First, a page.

The whimbrel, a migratory wading bird, took centre stage on the first day of the legal challenge against the Scottish government decision to approve Viking Energy’s 103 turbine windfarm.
A long-awaited judicial review into the government’s approval of the controversial project got underway at the Court of Session in Edinburgh this morning. It is due to continue until Friday.
Protest group Sustainable Shetland, which lodged a petition last summer, was represented by Sir Crispin Agnew QC. He argued that the “section 36” consent was granted unlawfully because the application’s approval did not comply with the government’s obligation under the EU Birds Directive.
Sir Crispin contended that, rather than waving through the project with the removal of 24 turbines last April, energy minister Fergus Ewing should have ordered a public inquiry.
He said the minister had deemed energy production to take priority over environmental concerns in deciding to back the windfarm.
Sir Crispin said that was “a matter of judgement” for the government, but its energy policy had to take into account the need to preserve the environment: “One does not trump the other”.
Much of the first day’s legal argument focused on the windfarm’s potential impact on whimbrels. That concern was also behind Scottish Natural Heritage (SNH) objecting to the development.
Its objection was “due to the high likelihood of a significant adverse impact of national interest on the favourable conservation status of the national population of whimbrel”.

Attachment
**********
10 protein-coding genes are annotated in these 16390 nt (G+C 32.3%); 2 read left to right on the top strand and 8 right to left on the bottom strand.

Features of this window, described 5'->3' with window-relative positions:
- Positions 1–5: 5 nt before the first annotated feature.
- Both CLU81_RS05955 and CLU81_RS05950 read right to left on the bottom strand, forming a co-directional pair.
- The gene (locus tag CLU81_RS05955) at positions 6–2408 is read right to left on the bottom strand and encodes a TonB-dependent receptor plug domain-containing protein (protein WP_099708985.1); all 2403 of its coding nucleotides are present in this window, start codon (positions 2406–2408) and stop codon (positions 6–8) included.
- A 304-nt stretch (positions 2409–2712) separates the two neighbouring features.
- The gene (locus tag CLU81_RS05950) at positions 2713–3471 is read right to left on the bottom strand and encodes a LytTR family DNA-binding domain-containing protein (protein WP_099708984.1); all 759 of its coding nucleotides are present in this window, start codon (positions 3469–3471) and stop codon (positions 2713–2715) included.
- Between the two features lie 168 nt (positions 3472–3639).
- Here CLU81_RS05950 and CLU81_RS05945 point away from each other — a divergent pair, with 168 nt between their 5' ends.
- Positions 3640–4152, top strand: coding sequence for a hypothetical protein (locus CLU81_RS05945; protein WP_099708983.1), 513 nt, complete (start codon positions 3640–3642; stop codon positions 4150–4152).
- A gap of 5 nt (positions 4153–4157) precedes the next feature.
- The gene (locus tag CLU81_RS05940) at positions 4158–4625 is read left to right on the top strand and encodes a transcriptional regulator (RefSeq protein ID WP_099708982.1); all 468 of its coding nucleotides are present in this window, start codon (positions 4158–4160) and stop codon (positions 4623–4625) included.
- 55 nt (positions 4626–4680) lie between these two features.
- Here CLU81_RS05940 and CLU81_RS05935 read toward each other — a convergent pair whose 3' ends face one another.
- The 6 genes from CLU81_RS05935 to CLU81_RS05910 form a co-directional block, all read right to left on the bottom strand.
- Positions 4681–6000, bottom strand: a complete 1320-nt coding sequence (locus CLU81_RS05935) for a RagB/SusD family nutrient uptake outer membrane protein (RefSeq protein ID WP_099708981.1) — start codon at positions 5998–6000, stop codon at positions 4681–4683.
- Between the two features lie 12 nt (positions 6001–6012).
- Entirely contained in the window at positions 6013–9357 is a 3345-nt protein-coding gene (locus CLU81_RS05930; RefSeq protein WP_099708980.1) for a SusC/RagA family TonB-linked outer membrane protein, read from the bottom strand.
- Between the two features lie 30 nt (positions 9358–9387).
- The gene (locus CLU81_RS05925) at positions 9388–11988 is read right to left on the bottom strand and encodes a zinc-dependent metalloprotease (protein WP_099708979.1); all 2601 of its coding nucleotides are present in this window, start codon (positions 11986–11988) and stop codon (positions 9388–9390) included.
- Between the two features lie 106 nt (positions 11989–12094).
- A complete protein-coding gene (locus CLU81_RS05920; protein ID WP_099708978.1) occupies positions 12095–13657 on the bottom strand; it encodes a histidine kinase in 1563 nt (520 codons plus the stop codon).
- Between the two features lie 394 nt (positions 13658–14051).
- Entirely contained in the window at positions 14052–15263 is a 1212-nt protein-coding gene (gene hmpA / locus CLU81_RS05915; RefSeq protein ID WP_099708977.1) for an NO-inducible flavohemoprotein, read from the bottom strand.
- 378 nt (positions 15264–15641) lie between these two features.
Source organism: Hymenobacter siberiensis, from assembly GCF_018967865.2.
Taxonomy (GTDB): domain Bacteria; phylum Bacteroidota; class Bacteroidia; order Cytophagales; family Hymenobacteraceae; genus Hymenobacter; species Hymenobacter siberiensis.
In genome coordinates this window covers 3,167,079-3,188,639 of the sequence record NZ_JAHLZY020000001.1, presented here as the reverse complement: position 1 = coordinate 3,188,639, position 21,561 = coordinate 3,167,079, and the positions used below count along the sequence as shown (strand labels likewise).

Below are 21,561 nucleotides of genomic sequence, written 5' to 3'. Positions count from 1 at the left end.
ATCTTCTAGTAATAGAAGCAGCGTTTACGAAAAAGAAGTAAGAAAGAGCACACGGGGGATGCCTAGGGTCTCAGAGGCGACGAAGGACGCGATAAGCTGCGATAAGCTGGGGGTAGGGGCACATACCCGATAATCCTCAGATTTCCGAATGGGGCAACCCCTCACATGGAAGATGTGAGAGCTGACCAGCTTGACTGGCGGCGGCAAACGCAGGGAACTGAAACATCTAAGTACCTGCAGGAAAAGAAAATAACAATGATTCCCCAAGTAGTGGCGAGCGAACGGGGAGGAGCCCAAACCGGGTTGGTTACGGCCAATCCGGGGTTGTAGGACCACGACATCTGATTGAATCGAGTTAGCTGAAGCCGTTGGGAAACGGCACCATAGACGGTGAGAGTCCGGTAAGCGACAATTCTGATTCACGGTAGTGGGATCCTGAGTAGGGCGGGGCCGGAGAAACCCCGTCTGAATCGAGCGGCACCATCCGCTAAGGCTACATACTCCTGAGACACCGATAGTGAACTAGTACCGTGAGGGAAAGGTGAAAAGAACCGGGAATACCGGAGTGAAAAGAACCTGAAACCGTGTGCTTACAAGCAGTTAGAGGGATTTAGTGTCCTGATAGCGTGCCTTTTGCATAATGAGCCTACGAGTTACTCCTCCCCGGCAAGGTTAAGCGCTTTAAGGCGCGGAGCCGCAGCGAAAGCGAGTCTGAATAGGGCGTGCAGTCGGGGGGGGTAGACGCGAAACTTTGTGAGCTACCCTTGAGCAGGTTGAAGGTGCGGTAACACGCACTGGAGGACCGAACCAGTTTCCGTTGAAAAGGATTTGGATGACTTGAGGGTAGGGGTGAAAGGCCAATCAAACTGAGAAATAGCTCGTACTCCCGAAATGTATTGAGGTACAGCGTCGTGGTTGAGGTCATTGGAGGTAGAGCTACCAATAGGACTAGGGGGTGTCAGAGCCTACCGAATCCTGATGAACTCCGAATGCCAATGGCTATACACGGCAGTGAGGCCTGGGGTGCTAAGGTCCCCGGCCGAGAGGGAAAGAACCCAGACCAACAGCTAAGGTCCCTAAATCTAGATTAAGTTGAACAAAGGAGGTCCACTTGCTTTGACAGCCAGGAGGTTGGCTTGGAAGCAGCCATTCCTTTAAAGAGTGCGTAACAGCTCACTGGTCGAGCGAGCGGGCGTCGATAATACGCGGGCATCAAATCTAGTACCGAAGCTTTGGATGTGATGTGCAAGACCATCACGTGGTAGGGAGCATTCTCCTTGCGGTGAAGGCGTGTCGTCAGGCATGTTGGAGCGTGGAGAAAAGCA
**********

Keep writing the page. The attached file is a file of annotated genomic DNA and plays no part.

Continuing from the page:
Shetland provides a breeding ground for around 95 per cent of the UK’s declining whimbrel population. Sir Crispin said it was estimated that around 30 per cent fall within the proposed area of the windfarm.
SNH estimated that on average 3.7 whimbrel would be killed each year due to the Viking Energy turbines. Despite drawn out negotiations in 2010 and 2011, Viking Energy and SNH were unable to reconcile their differences.
Sir Crispin said it was common for SNH to object at a project’s outset before reaching a compromise. But it was “quite rare” for the body to maintain its objection as it had done with Viking Energy.
Though accepting SNH’s estimate of the number of whimbrel likely to be killed each year, the ministerial decision stated: “In numerical terms, the estimated mortality rate of only 3.7 fatalities per year is very small and must be considered in the context of annual deaths, estimated at between 72-108…per year from other causes, including predation.”
Sir Crispin said the whimbrel was a “little studied” species and very little was known about its population dynamics. That made it “difficult, if not impossible”, to predict the precise impact such a huge windfarm would have on the species.
SNH said that Viking Energy’s strategy to mitigate the impact relies heavily on its expansive habitat management plan. While welcoming the “intent and ambition” of that plan, the organisation had “significant concern” about its viability and “cannot assume [it] will be successful for all interests”.
Sir Crispin said the government had failed to explain what information it had received to contradict the advice of SNH. It had “just said that the habitat management plan will be successful”.
Later in the week government QC Malcolm Thompson will respond to Sustainable Shetland’s arguments. Viking Energy has also chosen to represent itself, and it will have the opportunity to respond to the points raised.
The government insists it did not act unlawfully by not ordering a public inquiry. It also says it took proper account of its obligations under the Birds Directive in relation to the impact on whimbrel.
Four days have been set aside for the judicial review, which is being overseen by Lady Clark of Calton. It could be several weeks before she gives her ruling.
The hearing continues.